A pet meat business started by two Dubbo brothers 32 years ago is likely to shut down because of the greyhound racing ban, they say.
Brian and Wayne Tink started Murrumbar Pet Meats from scratch, and grew it to a business that employees 15 people and turns over $2 million a year.
But because almost 90 per cent of their produce is consumed by the greyhound industry, the brothers said it will be unsustainable once the ban is enforced.
They are currently looking at other options to try and keep it viable but aren’t optimistic.
“We will be looking for jobs,” Brian said.
“I don’t think it will be sustainable. You work hard to set up a business and they take it from you. Thanks very much Mike Baird.”
The pair have vowed to keep going for as long as they can. Once the business ceases to be profitable, they will shut it down.
“We might be able to go to June 30 next year or we might shut down at Christmas time, it depends how quickly people scale down,” Brian said.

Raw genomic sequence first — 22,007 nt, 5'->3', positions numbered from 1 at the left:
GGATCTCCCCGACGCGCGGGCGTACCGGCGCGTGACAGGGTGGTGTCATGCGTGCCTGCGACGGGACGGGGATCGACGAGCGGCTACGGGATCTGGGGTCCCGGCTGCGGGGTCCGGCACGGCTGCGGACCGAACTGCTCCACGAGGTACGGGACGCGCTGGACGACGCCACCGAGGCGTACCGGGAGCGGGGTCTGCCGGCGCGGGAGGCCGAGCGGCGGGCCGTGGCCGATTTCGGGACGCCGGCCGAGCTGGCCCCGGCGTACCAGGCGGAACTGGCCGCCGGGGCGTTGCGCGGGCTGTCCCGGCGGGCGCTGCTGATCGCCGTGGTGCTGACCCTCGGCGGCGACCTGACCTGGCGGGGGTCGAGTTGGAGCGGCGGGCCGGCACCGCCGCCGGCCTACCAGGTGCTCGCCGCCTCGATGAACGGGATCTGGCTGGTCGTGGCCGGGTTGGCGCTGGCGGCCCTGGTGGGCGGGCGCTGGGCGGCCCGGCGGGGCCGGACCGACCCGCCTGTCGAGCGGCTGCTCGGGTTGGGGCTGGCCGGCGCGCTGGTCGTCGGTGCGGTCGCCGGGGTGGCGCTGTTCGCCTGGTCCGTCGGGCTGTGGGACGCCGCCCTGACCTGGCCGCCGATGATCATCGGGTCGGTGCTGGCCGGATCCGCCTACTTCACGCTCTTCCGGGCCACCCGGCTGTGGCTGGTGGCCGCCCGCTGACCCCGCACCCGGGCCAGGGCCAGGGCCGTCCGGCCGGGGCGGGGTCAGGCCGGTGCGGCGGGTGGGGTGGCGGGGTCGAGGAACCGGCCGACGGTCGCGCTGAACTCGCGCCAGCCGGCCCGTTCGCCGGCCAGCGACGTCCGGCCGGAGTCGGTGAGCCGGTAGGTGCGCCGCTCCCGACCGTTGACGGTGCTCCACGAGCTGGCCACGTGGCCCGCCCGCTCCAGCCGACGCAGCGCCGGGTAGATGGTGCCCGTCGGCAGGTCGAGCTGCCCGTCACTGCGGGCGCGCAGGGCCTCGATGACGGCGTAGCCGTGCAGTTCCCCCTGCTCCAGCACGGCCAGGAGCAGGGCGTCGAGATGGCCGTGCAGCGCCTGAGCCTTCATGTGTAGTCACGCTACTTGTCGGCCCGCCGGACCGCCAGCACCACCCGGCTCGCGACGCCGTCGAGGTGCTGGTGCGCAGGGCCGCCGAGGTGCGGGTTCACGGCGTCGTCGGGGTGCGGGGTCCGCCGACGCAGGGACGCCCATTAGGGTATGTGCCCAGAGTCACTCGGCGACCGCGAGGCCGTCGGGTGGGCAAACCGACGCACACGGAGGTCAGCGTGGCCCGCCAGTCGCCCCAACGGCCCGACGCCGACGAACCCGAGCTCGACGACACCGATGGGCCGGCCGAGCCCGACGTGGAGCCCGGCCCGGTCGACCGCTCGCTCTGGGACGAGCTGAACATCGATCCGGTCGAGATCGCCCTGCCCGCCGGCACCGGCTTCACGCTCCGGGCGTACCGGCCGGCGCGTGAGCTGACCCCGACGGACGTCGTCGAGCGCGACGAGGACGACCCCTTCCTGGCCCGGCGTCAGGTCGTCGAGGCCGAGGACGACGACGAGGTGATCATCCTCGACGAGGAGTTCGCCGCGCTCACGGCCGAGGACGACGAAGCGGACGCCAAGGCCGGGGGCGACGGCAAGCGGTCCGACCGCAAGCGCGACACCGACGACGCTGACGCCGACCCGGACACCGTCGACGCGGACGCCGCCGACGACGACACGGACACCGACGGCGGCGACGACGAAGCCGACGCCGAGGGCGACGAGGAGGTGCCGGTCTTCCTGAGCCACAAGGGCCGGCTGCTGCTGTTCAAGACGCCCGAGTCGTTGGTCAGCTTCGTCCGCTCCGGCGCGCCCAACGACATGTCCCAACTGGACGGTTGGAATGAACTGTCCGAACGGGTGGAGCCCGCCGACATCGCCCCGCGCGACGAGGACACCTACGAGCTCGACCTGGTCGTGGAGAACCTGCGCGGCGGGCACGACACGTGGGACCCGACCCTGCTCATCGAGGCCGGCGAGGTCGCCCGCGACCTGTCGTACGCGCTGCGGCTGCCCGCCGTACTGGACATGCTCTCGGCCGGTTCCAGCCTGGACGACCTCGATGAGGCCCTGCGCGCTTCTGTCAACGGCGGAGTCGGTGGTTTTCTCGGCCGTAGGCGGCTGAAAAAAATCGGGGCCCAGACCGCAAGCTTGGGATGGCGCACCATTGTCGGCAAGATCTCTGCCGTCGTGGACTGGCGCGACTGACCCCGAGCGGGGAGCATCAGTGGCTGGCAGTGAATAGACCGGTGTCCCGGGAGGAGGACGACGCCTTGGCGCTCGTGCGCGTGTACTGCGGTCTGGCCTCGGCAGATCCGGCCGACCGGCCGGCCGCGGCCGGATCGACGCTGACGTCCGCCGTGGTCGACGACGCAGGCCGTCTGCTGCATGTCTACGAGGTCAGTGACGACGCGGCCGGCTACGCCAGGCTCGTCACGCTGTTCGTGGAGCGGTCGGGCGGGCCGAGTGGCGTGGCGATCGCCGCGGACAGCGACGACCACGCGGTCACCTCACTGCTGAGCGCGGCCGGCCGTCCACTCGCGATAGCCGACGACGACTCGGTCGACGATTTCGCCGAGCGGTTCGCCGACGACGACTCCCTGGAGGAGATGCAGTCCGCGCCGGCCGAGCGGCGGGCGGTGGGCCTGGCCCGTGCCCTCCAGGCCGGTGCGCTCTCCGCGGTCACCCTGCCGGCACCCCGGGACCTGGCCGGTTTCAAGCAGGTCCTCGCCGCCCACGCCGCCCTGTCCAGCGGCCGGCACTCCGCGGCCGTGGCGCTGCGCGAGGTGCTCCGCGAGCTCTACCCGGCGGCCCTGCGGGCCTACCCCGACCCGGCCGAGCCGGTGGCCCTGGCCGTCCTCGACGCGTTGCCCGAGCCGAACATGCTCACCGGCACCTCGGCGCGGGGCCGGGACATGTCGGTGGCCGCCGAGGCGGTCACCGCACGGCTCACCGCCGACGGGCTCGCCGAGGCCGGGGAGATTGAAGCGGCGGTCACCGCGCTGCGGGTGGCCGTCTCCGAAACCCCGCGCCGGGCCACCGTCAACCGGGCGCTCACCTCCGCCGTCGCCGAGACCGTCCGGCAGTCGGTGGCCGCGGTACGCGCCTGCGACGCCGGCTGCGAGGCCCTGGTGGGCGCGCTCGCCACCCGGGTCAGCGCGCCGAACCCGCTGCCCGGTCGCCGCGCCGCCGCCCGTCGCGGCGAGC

Both men are worried about the trickle-down effect. Not only for their employees but other businesses they deal with.
“We buy $3000 of fuel a month, our shooters go through a lot of tyres and need other repairs, all of that will be lost,” he said.
They said the number of kangaroos around the region will also increase because on average they culled 600 a week.
And while both men are about to watch the business they built up disappear in front of them, they said they fear more for others.
“We have no debt, we’ll also have no income but we aren’t as bad off as other people,” Brian said.
“Those people who have taken on debt are in big trouble, through no fault of their own,” Wayne said.
“We can go and get another job but others aren’t so lucky if they have big debts to pay.”